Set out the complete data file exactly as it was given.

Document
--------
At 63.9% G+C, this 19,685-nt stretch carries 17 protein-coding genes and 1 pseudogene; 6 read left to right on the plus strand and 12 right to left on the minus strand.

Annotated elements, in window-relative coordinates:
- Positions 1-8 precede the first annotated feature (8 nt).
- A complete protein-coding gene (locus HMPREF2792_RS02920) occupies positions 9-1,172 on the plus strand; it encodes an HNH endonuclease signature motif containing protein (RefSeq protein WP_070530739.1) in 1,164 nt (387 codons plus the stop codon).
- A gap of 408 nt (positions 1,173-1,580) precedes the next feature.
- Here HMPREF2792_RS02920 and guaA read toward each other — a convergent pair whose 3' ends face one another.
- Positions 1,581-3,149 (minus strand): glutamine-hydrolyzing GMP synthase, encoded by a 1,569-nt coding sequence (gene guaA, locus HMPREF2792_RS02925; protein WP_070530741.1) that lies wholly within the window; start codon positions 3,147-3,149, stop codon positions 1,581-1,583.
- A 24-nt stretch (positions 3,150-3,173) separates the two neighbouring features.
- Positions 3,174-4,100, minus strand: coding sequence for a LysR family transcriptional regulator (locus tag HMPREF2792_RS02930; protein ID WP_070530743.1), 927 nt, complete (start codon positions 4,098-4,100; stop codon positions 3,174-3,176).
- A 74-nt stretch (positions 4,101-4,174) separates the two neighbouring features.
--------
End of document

At 63.9% G+C, this 19,685-nt stretch carries 17 protein-coding genes and 1 pseudogene; 6 read left to right on the plus strand and 12 right to left on the minus strand.

Annotated elements, in window-relative coordinates:
- Positions 1-8 precede the first annotated feature (8 nt).
- A complete protein-coding gene (locus HMPREF2792_RS02920) occupies positions 9-1,172 on the plus strand; it encodes an HNH endonuclease signature motif containing protein (RefSeq protein WP_070530739.1) in 1,164 nt (387 codons plus the stop codon).
- A gap of 408 nt (positions 1,173-1,580) precedes the next feature.
- Here HMPREF2792_RS02920 and guaA read toward each other — a convergent pair whose 3' ends face one another.
- Positions 1,581-3,149 (minus strand): glutamine-hydrolyzing GMP synthase, encoded by a 1,569-nt coding sequence (gene guaA, locus HMPREF2792_RS02925; protein WP_070530741.1) that lies wholly within the window; start codon positions 3,147-3,149, stop codon positions 1,581-1,583.
- A 24-nt stretch (positions 3,150-3,173) separates the two neighbouring features.
- Positions 3,174-4,100, minus strand: coding sequence for a LysR family transcriptional regulator (locus tag HMPREF2792_RS02930; protein ID WP_070530743.1), 927 nt, complete (start codon positions 4,098-4,100; stop codon positions 3,174-3,176).
- A 74-nt stretch (positions 4,101-4,174) separates the two neighbouring features.